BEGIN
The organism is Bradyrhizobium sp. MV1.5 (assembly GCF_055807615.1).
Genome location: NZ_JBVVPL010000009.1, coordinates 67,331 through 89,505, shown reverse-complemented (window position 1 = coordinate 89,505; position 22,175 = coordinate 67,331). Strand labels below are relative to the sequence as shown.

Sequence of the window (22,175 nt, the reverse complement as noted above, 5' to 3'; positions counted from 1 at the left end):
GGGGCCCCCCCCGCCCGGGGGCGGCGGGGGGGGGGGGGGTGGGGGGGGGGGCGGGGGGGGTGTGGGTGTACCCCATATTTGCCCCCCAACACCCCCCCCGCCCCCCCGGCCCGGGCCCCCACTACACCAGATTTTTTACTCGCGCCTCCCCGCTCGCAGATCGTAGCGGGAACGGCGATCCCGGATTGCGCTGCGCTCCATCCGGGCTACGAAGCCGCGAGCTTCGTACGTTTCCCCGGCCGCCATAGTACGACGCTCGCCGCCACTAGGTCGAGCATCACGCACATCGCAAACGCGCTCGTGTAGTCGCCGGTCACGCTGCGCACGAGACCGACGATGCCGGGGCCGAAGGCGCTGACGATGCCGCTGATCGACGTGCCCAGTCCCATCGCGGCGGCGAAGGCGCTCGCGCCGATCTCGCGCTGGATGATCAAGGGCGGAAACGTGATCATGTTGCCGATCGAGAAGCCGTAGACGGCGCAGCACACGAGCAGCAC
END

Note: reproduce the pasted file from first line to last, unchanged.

The organism is Bradyrhizobium sp. MV1.5 (assembly GCF_055807615.1).
Genome location: NZ_JBVVPL010000009.1, coordinates 67,331 through 89,505, shown reverse-complemented (window position 1 = coordinate 89,505; position 22,175 = coordinate 67,331). Strand labels below are relative to the sequence as shown.

Sequence of the window (22,175 nt, the reverse complement as noted above, 5' to 3'; positions counted from 1 at the left end):
GGGGCCCCCCCCGCCCGGGGGCGGCGGGGGGGGGGGGGGTGGGGGGGGGGGCGGGGGGGGTGTGGGTGTACCCCATATTTGCCCCCCAACACCCCCCCCGCCCCCCCGGCCCGGGCCCCCACTACACCAGATTTTTTACTCGCGCCTCCCCGCTCGCAGATCGTAGCGGGAACGGCGATCCCGGATTGCGCTGCGCTCCATCCGGGCTACGAAGCCGCGAGCTTCGTACGTTTCCCCGGCCGCCATAGTACGACGCTCGCCGCCACTAGGTCGAGCATCACGCACATCGCAAACGCGCTCGTGTAGTCGCCGGTCACGCTGCGCACGAGACCGACGATGCCGGGGCCGAAGGCGCTGACGATGCCGCTGATCGACGTGCCCAGTCCCATCGCGGCGGCGAAGGCGCTCGCGCCGATCTCGCGCTGGATGATCAAGGGCGGAAACGTGATCATGTTGCCGATCGAGAAGCCGTAGACGGCGCAGCACACGAGCAGCAC